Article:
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Today in White Sox History: June 27

Goodbye to the South Siders’ original home

Southsiide Park (third incarnation) in Chicago, home of the Chicago White Sox from 1901-1910. The CHA built Wentworth Gardens Housing Project on the site in 1944-1945.
The White Sox said goodbye to their original home, South Side Park III, on this day 112 years ago.
HUM Images/Universal Images Group via Getty Images


The White Sox lose the final game played at their original ballpark, South Side Park III (39th Street Grounds). Cleveland knocks them off, 7-2, in front of just 4,300 fans.

Just four days later, the White Sox returned home and unveil The Baseball Palace of the World, Comiskey Park. They lost that game as well, 2-0, to the St. Louis Browns, in front of 24,900 fans.


Catcher and future Hall-of-Famer Ray Schalk became the first White Sox player to hit for the cycle, against the Tigers in Detroit. The Sox would win, 9-5, with Ray going 4-for-4 with two runs and two RBIs. The hits were a home run, triple, single and double, in that order.

Schalk’s accomplishment marked just the second time in MLB history a catcher had hit for the cycle.


He came so close to perfection. White Sox lefthander Billy Pierce fired four one-hitters in his brilliant career, but he never came closer to baseball immortality than he did on this night.

With two out in the ninth inning, Pierce lost a perfect game as Washington’s Ed Fitz Gerald, a pinch-hitter, doubled down the first-base line on the first pitch he saw. The hit was fair by a foot, off of a low-outside breaking ball. The crowd at Comiskey Park stared in disbelief.

The Sox won, 3-0, but Pierce never came closer to pitching the ultimate masterpiece. On the night, the Senators only hit six balls out of the infield. Pierce struck out nine and only went to a three-ball count on two hitters. The game took 1:46 to play. It was Pierce’s third straight shutout.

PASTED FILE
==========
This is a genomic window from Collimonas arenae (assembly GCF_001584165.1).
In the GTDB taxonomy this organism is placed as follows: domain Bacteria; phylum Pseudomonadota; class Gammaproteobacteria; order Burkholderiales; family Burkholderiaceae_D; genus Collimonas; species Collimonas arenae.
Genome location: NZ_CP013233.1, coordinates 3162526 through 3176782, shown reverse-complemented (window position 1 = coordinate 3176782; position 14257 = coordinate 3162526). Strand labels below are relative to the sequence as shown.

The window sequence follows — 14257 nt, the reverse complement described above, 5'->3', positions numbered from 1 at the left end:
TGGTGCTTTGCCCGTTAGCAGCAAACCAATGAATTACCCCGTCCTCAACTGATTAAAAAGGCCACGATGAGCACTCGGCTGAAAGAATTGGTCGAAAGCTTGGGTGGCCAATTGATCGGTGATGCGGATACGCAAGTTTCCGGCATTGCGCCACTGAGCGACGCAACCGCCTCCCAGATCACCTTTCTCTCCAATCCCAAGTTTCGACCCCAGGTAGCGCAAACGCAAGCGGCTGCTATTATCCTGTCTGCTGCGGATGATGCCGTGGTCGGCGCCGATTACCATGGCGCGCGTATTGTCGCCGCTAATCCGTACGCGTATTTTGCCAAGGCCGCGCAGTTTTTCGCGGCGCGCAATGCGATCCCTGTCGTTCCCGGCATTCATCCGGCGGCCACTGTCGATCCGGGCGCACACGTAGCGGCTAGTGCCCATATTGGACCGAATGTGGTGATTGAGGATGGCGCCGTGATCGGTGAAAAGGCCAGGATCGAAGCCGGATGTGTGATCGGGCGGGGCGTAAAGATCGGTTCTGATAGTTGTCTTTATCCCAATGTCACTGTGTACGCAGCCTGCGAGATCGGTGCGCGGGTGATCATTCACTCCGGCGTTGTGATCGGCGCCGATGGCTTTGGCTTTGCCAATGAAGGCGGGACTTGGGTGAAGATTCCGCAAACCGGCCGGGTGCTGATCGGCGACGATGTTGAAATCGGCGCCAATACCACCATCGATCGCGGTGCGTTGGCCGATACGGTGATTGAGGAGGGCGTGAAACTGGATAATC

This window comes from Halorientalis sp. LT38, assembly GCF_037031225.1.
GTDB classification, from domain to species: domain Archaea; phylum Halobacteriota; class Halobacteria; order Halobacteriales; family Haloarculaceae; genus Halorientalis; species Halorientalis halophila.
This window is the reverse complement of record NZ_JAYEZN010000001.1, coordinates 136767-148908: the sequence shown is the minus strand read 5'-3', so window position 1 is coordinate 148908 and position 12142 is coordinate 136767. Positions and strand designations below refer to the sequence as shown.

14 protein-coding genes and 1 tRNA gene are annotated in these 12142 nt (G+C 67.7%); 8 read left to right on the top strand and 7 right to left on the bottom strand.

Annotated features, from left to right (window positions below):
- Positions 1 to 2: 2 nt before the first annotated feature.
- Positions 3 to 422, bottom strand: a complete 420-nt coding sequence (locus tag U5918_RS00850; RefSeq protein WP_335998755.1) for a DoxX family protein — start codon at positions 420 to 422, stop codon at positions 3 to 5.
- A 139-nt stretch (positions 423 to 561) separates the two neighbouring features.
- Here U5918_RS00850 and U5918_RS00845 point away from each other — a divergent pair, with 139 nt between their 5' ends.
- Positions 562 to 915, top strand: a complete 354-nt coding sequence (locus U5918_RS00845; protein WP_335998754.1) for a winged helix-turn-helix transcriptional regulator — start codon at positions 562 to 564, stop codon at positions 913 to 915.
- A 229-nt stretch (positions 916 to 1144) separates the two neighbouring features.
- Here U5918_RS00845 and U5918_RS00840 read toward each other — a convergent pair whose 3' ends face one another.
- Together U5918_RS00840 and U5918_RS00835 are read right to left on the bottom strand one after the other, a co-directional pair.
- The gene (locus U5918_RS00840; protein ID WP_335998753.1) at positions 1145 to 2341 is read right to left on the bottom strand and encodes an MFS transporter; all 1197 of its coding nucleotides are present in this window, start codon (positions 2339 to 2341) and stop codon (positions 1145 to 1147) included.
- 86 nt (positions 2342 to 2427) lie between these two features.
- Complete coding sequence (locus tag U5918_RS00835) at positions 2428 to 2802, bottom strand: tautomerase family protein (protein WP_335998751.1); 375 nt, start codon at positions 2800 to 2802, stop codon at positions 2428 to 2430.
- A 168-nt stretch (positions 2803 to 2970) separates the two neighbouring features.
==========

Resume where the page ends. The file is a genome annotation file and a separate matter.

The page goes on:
Another historical oddity: Fitz Gerald’s grandfather was an important businessman in Milwaukee, active in the shipping industry. Years later, a ship would be named after him. The name of the ship? The Edmund Fitz Gerald. (Cue the song from Gordon Lightfoot!)


It was one of the most bizarre individual plays in White Sox history.

The Sox were at Baltimore, and in the last of the fourth inning of a scoreless game Frank Robinson slid hard into second baseman Al Weis, trying to break up a potential double play on a ball hit by Brooks Robinson. Frank Robinson’s head slammed into Weis’ knee, knocking the runner out. The next day, Frank Robinson woke up with double vision, and would end up missing 28 games. Weis, meanwhile, had his knee torn up, his season ended.

While both players were lying on the ground, Sox right fielder Ken Berry noticed that time had never been called and Frank wasn’t on the base! He ran in, picked up the baseball and tagged him with it. Second base umpire Nestor Chylak called Robinson out.

Officially, it went into the books as a force out: third to second to first to right field.

The Sox, behind Joe Horlen, won the game, 5-0.


The first steps that would eventually lead to a World Series title in 2005 took place on this day, as the White Sox acquired starting pitcher Freddy García from the Mariners for catcher Miguel Olivo and outfielderJeremy Reed. Some fans anguished over the loss of five-tool prospect Reed, but no one was complaining after García helped close out the Astros the following October to clinch the first White Sox championship in 88 seasons.

Freddy would go on to win 55 games for the White Sox, in two different stints.